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Bill Gillette is a freelance writer based in Richmond Heights, Ohio.
A new smartphone application provides patients with reminders to monitor skin lesions or suspicious moles over time.
Ann Arbor, Mich. - A new smartphone application provides patients with reminders to monitor skin lesions or suspicious moles over time.
UMSkinCheck was developed at the University of Michigan Health System and allows users to create photographic baselines of their skin. It also provides step-by-step instructions for performing a self-exam.
The app guides users through a series of 23 photos, covering the body from head to toe, Newswise.com reports. It then stores any photographs of suspicious lesions for later comparisons, which the app will remind the user to repeat. Photos can be shared with the user’s dermatologist. The app also includes a way for users to calculate their personal skin cancer risk.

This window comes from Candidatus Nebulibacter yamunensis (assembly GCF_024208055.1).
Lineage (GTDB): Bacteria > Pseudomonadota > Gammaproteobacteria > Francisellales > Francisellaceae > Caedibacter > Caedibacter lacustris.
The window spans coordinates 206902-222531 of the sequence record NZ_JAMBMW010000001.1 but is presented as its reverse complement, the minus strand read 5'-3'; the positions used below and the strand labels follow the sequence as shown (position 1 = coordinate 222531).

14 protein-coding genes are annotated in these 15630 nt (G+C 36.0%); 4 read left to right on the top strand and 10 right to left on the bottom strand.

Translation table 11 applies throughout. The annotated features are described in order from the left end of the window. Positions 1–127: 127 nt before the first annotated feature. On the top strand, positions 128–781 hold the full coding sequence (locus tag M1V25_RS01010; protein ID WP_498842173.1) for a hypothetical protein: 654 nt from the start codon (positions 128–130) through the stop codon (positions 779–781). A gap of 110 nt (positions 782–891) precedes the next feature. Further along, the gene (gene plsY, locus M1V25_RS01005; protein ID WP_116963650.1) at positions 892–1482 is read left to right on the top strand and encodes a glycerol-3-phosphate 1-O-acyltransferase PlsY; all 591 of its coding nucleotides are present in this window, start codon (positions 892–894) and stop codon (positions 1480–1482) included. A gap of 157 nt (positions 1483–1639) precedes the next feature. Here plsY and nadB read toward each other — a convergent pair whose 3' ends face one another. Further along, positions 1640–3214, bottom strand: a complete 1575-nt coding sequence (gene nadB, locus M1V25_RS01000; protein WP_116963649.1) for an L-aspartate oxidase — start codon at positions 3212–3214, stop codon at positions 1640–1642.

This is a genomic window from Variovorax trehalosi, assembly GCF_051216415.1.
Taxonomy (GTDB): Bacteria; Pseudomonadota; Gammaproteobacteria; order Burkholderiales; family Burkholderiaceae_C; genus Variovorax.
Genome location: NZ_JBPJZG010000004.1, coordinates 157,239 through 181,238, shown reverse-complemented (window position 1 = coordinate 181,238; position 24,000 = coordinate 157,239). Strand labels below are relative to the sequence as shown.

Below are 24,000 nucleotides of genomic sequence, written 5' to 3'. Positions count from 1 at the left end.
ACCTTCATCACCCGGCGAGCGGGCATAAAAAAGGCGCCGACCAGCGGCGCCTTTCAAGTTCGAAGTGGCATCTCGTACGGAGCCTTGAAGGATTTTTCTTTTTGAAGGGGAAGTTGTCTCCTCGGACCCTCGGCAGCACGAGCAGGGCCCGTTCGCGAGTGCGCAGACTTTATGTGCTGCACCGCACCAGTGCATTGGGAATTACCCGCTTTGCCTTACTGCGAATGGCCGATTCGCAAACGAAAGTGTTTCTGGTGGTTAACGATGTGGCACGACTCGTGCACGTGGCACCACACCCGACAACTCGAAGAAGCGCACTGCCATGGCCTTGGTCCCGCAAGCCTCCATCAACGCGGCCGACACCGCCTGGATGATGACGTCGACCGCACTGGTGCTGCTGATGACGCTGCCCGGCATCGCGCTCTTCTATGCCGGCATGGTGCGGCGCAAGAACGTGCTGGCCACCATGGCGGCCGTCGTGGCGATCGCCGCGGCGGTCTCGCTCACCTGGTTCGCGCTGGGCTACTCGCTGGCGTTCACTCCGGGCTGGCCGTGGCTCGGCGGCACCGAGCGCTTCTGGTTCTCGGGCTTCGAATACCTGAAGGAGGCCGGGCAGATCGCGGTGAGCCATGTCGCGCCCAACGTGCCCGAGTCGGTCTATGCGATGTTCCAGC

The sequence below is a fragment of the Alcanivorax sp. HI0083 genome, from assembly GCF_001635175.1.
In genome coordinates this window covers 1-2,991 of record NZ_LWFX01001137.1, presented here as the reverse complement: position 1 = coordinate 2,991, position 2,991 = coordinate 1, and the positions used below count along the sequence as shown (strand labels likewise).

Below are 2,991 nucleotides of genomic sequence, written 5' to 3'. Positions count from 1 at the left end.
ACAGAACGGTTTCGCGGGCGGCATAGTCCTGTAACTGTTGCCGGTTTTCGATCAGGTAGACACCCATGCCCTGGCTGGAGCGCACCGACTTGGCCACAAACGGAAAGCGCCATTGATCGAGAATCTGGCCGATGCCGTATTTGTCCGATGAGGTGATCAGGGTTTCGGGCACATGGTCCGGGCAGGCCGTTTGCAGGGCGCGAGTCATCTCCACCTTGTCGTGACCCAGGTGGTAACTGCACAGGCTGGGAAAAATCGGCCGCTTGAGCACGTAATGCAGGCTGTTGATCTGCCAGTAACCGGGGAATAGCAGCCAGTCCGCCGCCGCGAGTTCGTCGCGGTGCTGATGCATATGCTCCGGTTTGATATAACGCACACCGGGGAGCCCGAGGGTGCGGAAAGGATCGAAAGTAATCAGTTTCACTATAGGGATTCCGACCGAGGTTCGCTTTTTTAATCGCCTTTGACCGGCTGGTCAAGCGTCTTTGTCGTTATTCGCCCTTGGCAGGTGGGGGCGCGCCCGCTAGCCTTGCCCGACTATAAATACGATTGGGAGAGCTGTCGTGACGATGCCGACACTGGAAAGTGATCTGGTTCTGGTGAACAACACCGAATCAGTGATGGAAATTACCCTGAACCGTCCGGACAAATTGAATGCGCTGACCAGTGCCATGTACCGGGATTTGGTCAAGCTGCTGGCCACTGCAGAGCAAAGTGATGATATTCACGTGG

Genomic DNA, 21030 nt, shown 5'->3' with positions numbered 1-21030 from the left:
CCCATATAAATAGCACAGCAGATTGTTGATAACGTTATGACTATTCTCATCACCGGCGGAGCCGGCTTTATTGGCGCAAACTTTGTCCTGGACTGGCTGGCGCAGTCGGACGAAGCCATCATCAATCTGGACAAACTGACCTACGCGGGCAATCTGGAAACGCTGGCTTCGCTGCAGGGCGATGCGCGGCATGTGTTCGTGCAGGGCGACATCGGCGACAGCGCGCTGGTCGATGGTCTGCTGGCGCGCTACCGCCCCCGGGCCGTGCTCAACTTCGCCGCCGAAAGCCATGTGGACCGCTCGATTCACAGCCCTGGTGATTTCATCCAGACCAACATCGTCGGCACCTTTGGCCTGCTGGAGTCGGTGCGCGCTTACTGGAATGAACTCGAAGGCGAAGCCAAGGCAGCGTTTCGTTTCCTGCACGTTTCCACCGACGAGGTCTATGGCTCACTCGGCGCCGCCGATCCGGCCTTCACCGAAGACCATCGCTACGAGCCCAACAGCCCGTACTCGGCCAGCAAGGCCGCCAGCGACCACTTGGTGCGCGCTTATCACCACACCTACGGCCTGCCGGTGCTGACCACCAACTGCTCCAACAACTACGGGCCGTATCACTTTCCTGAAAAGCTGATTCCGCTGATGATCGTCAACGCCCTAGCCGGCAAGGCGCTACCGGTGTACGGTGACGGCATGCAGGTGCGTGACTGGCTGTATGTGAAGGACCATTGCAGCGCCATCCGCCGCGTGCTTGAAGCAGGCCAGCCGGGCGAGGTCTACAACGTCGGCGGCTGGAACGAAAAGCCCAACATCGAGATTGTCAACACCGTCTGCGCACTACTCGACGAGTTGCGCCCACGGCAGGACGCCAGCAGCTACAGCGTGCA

Although regular skin checks can help to detect melanoma in its earliest stages, whole body photography requires a professional photographer and is not always covered by insurance, Michael Sabel, M.D., associate professor of surgery and lead physician involved in developing the app, told Newswise.
“Now that many people have digital cameras on their phones, it’s more feasible to do this at home,” he says.
The app is designed for iPhone and iPad and is available to download on iTunes.
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